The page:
The interim government signed agreements with various groups. The signatories should

keep their part of the bargain. Indeed, many accords have been inked between political parties, or between parties and government, over the years, but most of them were breached.

Non-implementation of one’s commitments will lead to mutual mistrust, and this does not

bode well for the creation of a climate of trust and cooperation among the parties concerned.

However, any such agreement may not bind non-signatories, all the more so, a superior

body. However, the signatories should remain faithful to the letter and spirit of their accords,

without resorting to misinterpretation to create trouble or extract unfair advantage later on. It is also important that an appropriate forum should be chosen for airing one’s grievances. When these basic rules are violated, conflicts arise. In this light should be viewed the various

pacts the Koirala government signed with several groups, including Maoists, Tarai-based

parties and Janajatis. Concerning such commitments, what can be immediately fulfilled should be fulfilled without much fuss. But even for this, a new government will have to take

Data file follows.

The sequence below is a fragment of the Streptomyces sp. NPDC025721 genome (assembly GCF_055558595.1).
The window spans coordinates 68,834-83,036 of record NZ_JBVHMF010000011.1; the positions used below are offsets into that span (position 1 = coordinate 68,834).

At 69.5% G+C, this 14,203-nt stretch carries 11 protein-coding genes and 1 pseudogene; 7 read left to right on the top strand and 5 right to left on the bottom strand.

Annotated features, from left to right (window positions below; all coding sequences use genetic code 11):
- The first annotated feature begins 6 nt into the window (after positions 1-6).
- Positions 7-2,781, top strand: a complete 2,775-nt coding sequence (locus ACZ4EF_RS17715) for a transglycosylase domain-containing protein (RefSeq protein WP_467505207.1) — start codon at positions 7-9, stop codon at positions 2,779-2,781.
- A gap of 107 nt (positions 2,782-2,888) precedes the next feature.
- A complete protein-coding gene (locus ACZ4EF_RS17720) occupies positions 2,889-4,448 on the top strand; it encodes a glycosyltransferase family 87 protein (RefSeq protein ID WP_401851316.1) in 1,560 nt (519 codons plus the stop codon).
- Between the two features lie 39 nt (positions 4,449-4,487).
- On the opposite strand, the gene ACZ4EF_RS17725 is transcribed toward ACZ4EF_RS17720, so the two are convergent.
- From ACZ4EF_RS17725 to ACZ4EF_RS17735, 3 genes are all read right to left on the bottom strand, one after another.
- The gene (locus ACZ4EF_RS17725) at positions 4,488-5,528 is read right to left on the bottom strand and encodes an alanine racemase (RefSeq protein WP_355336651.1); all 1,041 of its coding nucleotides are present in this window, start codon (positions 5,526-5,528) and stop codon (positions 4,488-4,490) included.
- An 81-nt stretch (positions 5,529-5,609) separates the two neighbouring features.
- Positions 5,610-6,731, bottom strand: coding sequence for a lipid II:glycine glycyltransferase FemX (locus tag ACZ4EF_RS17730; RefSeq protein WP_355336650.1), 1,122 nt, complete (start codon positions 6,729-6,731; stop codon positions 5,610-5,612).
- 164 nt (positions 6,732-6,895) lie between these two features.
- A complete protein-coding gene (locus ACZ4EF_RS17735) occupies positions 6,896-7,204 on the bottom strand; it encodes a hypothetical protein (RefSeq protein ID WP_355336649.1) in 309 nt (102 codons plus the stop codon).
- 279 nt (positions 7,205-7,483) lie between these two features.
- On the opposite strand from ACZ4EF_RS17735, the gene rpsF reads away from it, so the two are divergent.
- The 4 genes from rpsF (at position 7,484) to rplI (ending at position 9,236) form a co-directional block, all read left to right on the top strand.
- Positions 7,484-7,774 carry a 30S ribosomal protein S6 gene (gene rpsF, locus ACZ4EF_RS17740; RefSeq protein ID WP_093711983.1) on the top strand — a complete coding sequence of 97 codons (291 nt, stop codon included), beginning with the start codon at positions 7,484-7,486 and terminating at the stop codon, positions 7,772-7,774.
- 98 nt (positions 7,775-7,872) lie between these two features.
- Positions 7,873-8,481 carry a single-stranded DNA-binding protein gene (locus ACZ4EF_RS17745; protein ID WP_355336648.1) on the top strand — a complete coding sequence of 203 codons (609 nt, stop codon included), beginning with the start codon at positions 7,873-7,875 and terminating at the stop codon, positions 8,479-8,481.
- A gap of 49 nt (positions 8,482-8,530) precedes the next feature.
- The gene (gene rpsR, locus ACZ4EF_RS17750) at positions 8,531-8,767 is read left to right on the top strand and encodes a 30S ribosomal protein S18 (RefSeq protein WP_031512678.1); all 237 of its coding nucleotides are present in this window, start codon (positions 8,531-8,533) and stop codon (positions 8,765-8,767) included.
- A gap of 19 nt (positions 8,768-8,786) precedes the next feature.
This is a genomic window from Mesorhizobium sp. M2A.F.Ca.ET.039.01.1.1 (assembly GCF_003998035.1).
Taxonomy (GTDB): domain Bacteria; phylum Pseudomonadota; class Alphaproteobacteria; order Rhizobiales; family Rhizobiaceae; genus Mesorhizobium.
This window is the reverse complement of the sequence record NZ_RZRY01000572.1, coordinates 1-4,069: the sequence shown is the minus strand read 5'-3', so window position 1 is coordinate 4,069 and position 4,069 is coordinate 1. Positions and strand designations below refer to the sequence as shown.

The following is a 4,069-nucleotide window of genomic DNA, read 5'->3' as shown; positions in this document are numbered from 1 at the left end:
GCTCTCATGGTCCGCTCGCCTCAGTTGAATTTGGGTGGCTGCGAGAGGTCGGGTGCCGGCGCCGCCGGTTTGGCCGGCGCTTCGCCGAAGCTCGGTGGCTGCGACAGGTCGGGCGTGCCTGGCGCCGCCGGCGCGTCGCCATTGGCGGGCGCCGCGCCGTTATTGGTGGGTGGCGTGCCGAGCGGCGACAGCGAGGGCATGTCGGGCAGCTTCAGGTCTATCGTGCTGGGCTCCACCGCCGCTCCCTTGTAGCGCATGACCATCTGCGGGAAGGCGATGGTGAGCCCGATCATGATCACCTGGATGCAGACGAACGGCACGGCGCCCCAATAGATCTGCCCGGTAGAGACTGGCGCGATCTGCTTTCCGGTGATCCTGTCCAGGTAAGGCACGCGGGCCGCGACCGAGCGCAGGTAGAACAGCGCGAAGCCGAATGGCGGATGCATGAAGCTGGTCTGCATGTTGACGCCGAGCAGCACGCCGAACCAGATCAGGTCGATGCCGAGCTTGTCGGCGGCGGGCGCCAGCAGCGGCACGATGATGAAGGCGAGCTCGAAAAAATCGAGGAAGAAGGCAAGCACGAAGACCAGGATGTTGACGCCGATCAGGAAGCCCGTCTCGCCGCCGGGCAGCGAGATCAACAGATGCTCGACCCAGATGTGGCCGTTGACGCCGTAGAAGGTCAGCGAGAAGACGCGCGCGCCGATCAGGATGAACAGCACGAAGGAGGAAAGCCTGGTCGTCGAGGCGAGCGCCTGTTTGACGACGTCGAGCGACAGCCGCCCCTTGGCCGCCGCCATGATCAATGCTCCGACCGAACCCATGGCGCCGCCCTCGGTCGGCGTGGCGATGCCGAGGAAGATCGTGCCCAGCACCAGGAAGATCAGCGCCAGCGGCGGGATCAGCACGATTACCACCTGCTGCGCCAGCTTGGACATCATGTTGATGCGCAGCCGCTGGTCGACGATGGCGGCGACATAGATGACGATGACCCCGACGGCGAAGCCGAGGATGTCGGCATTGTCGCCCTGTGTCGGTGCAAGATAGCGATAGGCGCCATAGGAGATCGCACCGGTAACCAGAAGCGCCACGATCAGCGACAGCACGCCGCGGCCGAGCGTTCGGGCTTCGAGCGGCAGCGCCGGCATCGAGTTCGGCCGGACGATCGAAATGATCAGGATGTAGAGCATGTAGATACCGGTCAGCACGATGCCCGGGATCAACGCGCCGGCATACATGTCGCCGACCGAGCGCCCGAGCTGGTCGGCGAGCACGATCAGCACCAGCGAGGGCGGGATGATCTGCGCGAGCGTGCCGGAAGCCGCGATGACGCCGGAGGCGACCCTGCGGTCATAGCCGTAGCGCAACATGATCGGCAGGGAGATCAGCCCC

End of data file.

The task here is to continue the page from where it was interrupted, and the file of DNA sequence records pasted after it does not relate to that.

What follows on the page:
charge first. But there are matters which only the CA can resolve, not any party or government. Therefore, the government or the major parties must rebuff any pressure for committing anything. The major parties must not yield to any coercive tactics, violent or otherwise. The CA must be allowed to settle any dispute within its exclusive preserve. It is not bound to honour any commitment of the government or the political parties, because it is sovereign. This sanctity of the CA must be upheld.

The political parties are supposed to take a stance in the CA and outside in keeping with the pledges they made in their election manifestos.

It is perfectly right, therefore, for the Madhesi parties concerned to speak up for One Madhes

One Pradesh as they fought the election on this plank. But, what is more important, they cannot go beyond the people’s mandate. If the three main geographical regions of the country were to be turned into three federal states, it would repress the aspirations of many communities with different linguistic, cultural and other features. The federal idea lies essentially in carving up smaller areas into states. All groups should be treated fairly. To protect this equality principle among groups and regions, the major political parties must be prepared to take any action, if need be.